116 3rd St SE
Cedar Rapids, Iowa 52401
Gas prices in Iowa and other Midwestern states could spike as much as 30 cents in the next week due to a larger than typical slate of maintenance work at refineries around the Midwest, tightening supplies, according to a fuel analyst.
Patrick DeHaan, senior petroleum analyst at GasBuddy.com, said temporary fluctuations in gas prices is normal as summer fuel is replaced by gas refined for winter, but the projected 10 to 30 cent increase this year is unusual, although likely short-lived.
'This is not the usual reaction we see to the cheaper winter gas,” DeHaan said. 'A lot of refineries in the region are down for one reason or another. This is a normal time to eke out repairs, but there have been a whole slew of issues.”
A dozen Midwestern refineries were operating at 87 percent capacity last week, on average, down from 98 percent in early September, DeHaan said. It has put a crimp on the supply, triggering the increase, he said.
DeHaan identified a laundry list of projects at more than a dozen refineries, such as work at a plant in Wood River, Ill. deferred from earlier in the year; a fire limiting capacity to 70 percent at a Husky plant in Lima, Ohio; and continued repairs from an August outage at a BP refinery in Whiting, Ind.
Gas prices have risen about 20 cents in the past week in Cedar Rapids, from about $2.24 per gallon, for the least expensive grade, to about $2.43 on Wednesday, according to AAA Daily Fuel Gauge Report.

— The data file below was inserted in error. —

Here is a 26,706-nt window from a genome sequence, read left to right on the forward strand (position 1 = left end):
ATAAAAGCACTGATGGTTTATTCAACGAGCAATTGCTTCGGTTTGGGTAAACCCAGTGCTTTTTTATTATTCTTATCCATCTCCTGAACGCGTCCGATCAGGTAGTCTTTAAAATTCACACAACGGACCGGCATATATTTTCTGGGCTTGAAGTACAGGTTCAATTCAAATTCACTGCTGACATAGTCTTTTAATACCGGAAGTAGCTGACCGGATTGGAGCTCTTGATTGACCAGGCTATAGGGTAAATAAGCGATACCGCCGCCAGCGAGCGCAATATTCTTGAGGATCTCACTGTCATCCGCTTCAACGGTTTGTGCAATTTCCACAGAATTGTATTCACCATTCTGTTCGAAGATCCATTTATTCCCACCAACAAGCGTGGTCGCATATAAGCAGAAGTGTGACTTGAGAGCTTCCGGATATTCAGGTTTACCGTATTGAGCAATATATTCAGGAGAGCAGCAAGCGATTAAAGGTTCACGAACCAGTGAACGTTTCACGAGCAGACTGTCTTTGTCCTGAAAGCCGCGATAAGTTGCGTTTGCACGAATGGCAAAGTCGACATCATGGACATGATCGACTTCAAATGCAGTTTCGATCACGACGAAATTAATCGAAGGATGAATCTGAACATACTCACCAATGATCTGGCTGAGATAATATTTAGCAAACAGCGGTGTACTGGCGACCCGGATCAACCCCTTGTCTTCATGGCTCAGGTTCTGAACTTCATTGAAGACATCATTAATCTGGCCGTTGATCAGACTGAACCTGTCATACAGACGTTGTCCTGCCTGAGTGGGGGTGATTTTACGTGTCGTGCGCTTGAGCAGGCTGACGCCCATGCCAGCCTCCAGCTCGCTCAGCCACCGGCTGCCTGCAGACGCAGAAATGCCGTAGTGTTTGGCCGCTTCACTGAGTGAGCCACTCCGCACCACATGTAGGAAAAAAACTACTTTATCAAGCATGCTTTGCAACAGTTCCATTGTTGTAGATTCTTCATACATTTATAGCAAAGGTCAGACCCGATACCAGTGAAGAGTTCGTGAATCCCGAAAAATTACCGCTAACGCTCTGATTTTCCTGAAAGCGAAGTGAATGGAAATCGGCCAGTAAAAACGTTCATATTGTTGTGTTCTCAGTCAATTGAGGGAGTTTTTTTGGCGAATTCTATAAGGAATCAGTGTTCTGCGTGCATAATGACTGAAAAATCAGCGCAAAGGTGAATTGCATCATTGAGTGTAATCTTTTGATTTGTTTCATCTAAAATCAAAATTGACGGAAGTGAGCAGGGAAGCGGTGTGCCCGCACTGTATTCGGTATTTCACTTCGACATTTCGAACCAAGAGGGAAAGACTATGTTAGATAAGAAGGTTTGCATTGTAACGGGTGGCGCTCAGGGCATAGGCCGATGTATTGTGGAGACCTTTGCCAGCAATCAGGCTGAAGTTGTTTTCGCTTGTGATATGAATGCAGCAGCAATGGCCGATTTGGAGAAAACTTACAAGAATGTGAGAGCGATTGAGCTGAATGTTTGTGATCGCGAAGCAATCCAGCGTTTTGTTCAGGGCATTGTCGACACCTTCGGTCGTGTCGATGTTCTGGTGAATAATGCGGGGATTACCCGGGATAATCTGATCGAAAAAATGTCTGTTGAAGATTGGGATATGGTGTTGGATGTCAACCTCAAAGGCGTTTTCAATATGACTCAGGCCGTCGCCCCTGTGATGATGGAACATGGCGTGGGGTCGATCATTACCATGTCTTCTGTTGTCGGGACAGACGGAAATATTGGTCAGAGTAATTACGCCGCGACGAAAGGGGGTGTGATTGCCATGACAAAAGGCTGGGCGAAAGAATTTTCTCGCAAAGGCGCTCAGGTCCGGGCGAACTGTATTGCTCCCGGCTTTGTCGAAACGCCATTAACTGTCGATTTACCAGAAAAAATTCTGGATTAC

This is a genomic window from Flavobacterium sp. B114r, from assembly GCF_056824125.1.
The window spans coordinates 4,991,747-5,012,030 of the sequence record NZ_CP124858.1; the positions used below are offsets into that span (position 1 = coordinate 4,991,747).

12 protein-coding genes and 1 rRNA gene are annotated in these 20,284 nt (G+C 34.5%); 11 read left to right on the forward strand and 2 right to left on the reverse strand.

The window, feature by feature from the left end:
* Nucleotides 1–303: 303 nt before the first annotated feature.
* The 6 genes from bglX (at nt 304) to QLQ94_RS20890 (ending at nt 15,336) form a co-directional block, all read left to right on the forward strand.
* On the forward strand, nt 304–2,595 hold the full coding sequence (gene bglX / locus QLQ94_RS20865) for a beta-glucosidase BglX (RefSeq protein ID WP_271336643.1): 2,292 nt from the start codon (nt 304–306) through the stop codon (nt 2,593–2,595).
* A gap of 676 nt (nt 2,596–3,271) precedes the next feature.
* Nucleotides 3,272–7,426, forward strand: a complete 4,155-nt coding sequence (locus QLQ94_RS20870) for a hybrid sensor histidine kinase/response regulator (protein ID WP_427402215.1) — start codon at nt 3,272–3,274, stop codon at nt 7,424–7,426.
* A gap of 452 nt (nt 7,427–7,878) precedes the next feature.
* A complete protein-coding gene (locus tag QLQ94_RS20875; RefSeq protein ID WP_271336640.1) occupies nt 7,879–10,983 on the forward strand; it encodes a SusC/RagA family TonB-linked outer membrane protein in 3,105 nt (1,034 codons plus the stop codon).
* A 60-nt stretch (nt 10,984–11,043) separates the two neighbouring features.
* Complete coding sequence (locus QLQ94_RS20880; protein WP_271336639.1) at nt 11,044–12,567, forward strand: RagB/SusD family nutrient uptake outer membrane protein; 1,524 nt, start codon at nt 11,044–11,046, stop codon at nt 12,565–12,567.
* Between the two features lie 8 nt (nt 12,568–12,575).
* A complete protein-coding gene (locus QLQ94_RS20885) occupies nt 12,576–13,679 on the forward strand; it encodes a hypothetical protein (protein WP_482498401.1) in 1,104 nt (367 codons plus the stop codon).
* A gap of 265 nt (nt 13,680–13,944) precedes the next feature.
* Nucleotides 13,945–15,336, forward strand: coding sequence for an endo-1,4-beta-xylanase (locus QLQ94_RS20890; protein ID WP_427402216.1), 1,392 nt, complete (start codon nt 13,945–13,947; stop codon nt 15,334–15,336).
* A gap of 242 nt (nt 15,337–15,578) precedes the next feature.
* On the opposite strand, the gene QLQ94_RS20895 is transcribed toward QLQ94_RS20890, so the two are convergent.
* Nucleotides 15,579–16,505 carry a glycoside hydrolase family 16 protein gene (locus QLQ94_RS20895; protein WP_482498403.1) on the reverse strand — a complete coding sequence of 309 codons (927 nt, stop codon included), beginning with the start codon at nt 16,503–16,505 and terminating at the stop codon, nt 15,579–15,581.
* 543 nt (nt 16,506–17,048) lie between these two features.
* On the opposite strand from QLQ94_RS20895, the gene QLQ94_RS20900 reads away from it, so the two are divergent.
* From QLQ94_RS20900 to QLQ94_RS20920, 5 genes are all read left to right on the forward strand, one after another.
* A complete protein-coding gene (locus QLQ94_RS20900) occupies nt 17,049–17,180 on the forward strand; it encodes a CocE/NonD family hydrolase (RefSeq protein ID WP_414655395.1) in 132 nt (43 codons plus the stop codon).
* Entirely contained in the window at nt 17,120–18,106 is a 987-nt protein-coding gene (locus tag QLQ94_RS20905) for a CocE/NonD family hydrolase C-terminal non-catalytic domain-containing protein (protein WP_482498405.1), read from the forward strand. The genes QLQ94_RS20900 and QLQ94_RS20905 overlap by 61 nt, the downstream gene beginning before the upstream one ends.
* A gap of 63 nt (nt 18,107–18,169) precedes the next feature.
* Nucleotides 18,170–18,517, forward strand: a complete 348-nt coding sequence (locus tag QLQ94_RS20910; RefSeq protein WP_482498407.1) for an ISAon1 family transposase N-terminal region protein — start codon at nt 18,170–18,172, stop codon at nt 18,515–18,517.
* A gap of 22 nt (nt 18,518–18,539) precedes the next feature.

Prices are still down about 60 to 70 cents per gallon compared to this time last year.
The increase should occur over the next week and will stay high for a few weeks before dipping to pre-maintenance levels by Thanksgiving, DeHaan said.
Price increases in the Plains states could be slightly more pronounced, perhaps a nickel more, than the Great Lakes region due to the nature of work and location of refineries, he said.
Gail Weinholzer, director of public Affairs AAA Minnesota/Iowa, was a bit more optimistic about the price change.
Weinholzer said refiners are running down their summer oil supply before switching to the cheaper winter blend and undertaking maintenance during the season switch, which is all normal this time of year.
She said she doesn't expect any bigger than normal price jump, most likely around 10 cents per gallon.
'It is really a short-term situation, and shouldn't last more than a week or two,” she said. 'When we get past Halloween and start using the cheaper winter gas, we will see gas prices begin to fall.”
Both Weinholzer and DeHaan predict gas prices could drop to the $2 range by Christmastime.